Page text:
BreezyRacer wrote:So it does seem like we've reached some kind of consensus on what this step is for .. it's there to strip away the boundary layer .. notice that does so AFTER the entry curve .. presumably the boundary airflow layer helps the flow to transition into the diffuser box, and after that it's not desired.

I wouldn't say that, I think we laid out some possibilities. To really know this you need to have a full car model and an accurate way of testing it. Considering other teams likely had those photos and more, but did not copy the device tells me people at the level of F1 were still wondering if/how/why it worked.

Someone probably added it to the CFD test queue and it didn't work with all their other details.
gixxer_drew

Joined: 31 Jul 2010
Location: Yokohama, Japan

gixxer_drew wrote:
BreezyRacer wrote:So it does seem like we've reached some kind of consensus on what this step is for .. it's there to strip away the boundary layer .. notice that does so AFTER the entry curve .. presumably the boundary airflow layer helps the flow to transition into the diffuser box, and after that it's not desired.

I wouldn't say that, I think we laid out some possibilities. To really know this you need to have a full car model and an accurate way of testing it. Considering other teams likely had those photos and more, but did not copy the device tells me people at the level of F1 were still wondering if/how/why it worked.

Someone probably added it to the CFD test queue and it didn't work with all their other details.

Yes, I agree that it probably doesn't work .. when you think aero innovation the last team you would consider is the old Honda team. But someone had a theory and someone engineered it out and tried it .. IMO we're looking for the underlying theory here, not whether it worked. I haven't seen this step design in any other diffuser pic (I have quite a few .. I'm a diffuser junkie ). I think we've hit on the theory that spawned this design.
BreezyRacer

Joined: 3 Nov 2006

The thing is that theory no longer works under the scope of the current design regulations. It makes more sense to treat each element separately than it does to try to combine their effects. Perhaps the diffuser and beam wing could combine their effects given their proximity. The rear wing however is almost excluded from this "conversation". Of far more importance is how much flow can be fed into the rear element areas, and how can you best exploit the flow you do condition to go in said area.

Given that you've limited the amount of pressure drop in the floor of the car, you have to compensate by increasing it in the opposite side in order to get the same effect.

Whereas in the front, you can pretty much make the air do whatever you want, the rear is left in essence to scavenge what the front leaves in it's wake. So instead of just focusing on the diffuser, I think it would make more sense to see if you would work with the area of bodywork called diffuser, and make it function as a wing as well as a diffuser.

The combination of concave and convex shapes are the best compromise to both diffuse air travelling across the floor, and to increase the pressure on the upper side of the chassis, while also trying to feed the underside of the beam wing as much as possible.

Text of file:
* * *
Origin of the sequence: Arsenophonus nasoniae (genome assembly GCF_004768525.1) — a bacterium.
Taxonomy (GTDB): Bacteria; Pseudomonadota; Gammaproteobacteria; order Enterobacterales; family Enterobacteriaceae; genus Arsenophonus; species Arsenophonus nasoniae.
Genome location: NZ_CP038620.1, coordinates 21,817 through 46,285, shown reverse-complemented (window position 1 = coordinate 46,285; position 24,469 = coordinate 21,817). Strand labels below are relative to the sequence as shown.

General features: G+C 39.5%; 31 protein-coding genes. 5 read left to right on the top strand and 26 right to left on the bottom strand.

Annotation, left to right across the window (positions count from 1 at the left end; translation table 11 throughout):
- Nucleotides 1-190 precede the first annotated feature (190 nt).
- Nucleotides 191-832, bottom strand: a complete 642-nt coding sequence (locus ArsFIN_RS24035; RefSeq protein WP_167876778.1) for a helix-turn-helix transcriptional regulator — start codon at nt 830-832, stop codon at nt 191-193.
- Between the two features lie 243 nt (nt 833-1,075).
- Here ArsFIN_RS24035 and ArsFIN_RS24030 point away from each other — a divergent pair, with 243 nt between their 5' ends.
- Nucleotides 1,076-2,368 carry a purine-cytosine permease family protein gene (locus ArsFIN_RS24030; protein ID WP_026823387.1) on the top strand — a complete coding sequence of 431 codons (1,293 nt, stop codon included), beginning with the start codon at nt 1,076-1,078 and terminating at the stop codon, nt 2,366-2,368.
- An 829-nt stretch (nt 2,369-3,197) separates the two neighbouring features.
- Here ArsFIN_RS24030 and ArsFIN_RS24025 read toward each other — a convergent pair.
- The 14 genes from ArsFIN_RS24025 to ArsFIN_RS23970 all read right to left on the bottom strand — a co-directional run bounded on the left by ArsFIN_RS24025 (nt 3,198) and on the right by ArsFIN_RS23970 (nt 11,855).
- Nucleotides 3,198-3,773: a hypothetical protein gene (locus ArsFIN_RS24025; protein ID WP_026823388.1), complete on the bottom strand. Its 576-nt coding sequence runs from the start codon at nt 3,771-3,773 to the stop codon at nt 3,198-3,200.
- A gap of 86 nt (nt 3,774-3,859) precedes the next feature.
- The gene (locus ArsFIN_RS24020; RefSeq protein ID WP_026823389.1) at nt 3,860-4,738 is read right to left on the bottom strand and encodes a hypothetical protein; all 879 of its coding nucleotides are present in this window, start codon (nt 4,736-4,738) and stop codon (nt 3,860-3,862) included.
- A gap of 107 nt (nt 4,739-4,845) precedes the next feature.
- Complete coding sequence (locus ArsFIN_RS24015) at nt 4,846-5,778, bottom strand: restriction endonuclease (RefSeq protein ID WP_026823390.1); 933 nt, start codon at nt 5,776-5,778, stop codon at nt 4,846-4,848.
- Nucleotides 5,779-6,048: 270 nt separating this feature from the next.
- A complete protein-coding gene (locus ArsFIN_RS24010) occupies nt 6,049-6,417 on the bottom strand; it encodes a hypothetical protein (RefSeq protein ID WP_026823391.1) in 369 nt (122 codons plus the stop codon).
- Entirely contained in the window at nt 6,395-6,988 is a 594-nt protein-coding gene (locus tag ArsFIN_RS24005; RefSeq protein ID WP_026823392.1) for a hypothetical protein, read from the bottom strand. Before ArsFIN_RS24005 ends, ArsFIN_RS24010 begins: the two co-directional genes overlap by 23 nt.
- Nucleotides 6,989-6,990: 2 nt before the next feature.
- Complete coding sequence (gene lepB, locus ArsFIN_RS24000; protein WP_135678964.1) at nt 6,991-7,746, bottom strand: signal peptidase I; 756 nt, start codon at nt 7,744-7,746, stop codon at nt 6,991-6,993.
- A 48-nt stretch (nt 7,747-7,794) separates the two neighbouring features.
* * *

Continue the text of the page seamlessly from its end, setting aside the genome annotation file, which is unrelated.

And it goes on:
The height of cultivation is really nothing special. It is merely simplicity; the ability to express the utmost with the minimum. Mr.Lee
godlameroso

Joined: 16 Jan 2010
Location: Miami FL

PNSD

Joined: 3 Apr 2006

I just had another thought on this issue. Its a good example of why you cant draw conclusions so simply. Something else to consider as a cause of a boundary trip fence on a diffuser.

It's really hard to define what is the "boundary layer" there is a dictionary definition but essentially we are merely humans observing the physics of the world around us and on top of that we cant measure everything without effecting it in the process. If low velocity is building up on a surface people tend to define it as "boundary layer". Now if the boundary layer buildup exceeds what you calculate it to be (and this happens ALL the time) you kind of scratch your head, but depending on budgets and time you pursue what you must to get a car ready and performing at the best you can with the tools and money you have. Especially when you have a rolling floor, everyone thinks that fixes everything.

So you go ahead and call it boundary layer, you make a device to trip that boundary layer and wham you get the RDF value you wanted or you think is competitive next year. Reality is that a wind tunnel has compromises of its own and inaccuracies of its own. Someone I really look up to once told me that you never really understand the car until you designed and tested the wind tunnel as well.

This could have been an issue with rolling belt geometry or sizing, effects from something else on the floor, nozzle geometry, straighteners or something else I haven't thought of. Pitot tubes are not really good at telling you a larger picture just a single momentary location's value. Nothing ever tells you why.

If your CFD and your tunnel data don't converge, what do you trust? A mathematical system designed around giving the same results as a wind tunnel or a wind tunnel?

Nobody else copied it, it only worked in one tunnel. Might explain their car's performance if it were true. DId that feature appear on the new car after they pulled out?

Just a theory, no real way to test it back in time, but imagining it is a good exercise for me. Keep me on my toes, always rethinking and rechecking my test data. What is 100% accurate on one car can be totally screwy on another. Just something to think about. I've seen this happen before in similar fashion. In my vivid imagination F1 tunnels are so amazing they always give perfect values but reality may be a bit different.
Last edited by gixxer_drew on Thu Dec 22, 2011 6:28 am, edited 1 time in total.
gixxer_drew

Joined: 31 Jul 2010
Location: Yokohama, Japan